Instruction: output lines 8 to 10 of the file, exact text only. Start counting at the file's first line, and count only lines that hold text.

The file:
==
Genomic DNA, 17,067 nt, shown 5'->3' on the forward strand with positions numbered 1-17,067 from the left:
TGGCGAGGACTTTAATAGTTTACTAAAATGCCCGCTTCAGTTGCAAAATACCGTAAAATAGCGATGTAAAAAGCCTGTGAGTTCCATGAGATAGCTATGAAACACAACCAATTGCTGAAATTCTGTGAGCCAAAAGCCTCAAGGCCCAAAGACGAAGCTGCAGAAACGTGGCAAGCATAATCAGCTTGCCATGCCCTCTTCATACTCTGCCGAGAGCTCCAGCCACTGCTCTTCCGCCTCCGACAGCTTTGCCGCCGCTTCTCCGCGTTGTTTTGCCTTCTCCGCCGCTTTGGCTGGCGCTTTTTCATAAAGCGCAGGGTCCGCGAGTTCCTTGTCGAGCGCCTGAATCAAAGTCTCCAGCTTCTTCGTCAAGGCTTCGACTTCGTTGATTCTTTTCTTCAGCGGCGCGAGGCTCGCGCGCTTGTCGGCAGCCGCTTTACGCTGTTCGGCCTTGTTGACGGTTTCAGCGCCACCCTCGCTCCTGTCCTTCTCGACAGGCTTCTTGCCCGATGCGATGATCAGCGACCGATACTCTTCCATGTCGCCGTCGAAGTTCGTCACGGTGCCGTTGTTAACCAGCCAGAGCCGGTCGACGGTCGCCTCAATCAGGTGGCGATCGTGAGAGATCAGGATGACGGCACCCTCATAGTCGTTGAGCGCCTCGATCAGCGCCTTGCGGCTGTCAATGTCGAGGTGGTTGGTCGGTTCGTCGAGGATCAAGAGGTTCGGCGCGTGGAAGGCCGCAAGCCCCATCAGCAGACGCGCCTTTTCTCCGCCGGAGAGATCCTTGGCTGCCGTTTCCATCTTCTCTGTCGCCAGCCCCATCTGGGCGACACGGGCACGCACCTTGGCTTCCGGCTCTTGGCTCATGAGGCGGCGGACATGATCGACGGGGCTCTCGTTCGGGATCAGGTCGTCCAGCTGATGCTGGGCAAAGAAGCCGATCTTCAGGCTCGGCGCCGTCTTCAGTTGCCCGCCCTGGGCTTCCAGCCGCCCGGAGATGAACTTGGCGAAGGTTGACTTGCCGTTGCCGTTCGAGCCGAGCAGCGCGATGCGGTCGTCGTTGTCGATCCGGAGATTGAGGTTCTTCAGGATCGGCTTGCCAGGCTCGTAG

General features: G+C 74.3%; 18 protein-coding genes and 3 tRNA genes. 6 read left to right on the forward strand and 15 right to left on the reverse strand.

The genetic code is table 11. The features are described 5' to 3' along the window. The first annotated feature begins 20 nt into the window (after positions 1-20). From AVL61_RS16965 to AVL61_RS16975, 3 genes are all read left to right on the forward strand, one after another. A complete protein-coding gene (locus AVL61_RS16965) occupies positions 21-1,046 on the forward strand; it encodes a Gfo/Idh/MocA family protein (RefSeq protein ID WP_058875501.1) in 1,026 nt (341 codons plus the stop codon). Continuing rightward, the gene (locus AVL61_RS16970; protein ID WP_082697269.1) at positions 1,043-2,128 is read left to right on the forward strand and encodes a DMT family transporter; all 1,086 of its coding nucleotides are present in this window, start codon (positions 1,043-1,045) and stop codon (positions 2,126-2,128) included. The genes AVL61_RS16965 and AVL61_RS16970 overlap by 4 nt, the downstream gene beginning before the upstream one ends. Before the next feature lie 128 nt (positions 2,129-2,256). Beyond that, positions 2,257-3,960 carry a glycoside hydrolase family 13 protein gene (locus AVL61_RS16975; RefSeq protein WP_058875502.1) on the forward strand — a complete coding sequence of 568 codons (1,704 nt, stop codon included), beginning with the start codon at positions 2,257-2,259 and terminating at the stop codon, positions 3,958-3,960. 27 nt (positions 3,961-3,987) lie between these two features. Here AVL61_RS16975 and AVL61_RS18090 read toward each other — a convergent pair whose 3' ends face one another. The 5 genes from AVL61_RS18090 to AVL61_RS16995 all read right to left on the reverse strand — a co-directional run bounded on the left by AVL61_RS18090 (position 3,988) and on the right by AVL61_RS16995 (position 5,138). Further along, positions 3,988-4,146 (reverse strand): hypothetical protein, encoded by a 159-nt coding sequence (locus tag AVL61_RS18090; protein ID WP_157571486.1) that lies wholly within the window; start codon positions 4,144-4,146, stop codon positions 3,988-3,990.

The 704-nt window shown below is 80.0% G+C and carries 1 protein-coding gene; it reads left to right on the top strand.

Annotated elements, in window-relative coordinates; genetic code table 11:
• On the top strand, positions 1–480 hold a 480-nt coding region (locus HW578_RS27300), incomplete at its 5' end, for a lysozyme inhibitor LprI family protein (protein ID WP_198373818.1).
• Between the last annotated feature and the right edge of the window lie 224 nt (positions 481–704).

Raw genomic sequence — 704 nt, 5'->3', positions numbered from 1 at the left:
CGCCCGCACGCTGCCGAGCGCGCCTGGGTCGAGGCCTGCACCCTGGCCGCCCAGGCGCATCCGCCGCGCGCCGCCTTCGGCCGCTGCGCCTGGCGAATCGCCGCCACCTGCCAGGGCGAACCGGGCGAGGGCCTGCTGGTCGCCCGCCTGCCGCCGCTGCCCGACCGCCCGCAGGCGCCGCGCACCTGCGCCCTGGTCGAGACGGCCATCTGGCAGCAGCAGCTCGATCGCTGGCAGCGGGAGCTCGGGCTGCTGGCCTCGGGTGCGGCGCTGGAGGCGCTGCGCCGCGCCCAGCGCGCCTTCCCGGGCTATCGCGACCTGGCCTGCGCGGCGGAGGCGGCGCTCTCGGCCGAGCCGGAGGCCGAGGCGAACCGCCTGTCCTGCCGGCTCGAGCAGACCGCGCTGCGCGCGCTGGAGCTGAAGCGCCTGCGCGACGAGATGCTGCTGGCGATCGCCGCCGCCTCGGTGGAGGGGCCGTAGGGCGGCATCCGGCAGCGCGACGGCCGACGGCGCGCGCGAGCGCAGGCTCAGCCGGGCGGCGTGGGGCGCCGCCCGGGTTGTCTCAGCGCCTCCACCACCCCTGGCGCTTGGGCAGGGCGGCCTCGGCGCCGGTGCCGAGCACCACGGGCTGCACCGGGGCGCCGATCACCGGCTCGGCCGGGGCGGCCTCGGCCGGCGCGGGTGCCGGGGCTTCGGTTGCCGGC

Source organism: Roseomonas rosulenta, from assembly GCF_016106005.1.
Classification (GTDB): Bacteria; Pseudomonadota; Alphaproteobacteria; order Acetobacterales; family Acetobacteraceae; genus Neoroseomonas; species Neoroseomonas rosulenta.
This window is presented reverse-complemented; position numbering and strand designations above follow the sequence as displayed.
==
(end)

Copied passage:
• Between the last annotated feature and the right edge of the window lie 224 nt (positions 481–704).

Raw genomic sequence — 704 nt, 5'->3', positions numbered from 1 at the left:
CGCCCGCACGCTGCCGAGCGCGCCTGGGTCGAGGCCTGCACCCTGGCCGCCCAGGCGCATCCGCCGCGCGCCGCCTTCGGCCGCTGCGCCTGGCGAATCGCCGCCACCTGCCAGGGCGAACCGGGCGAGGGCCTGCTGGTCGCCCGCCTGCCGCCGCTGCCCGACCGCCCGCAGGCGCCGCGCACCTGCGCCCTGGTCGAGACGGCCATCTGGCAGCAGCAGCTCGATCGCTGGCAGCGGGAGCTCGGGCTGCTGGCCTCGGGTGCGGCGCTGGAGGCGCTGCGCCGCGCCCAGCGCGCCTTCCCGGGCTATCGCGACCTGGCCTGCGCGGCGGAGGCGGCGCTCTCGGCCGAGCCGGAGGCCGAGGCGAACCGCCTGTCCTGCCGGCTCGAGCAGACCGCGCTGCGCGCGCTGGAGCTGAAGCGCCTGCGCGACGAGATGCTGCTGGCGATCGCCGCCGCCTCGGTGGAGGGGCCGTAGGGCGGCATCCGGCAGCGCGACGGCCGACGGCGCGCGCGAGCGCAGGCTCAGCCGGGCGGCGTGGGGCGCCGCCCGGGTTGTCTCAGCGCCTCCACCACCCCTGGCGCTTGGGCAGGGCGGCCTCGGCGCCGGTGCCGAGCACCACGGGCTGCACCGGGGCGCCGATCACCGGCTCGGCCGGGGCGGCCTCGGCCGGCGCGGGTGCCGGGGCTTCGGTTGCCGGC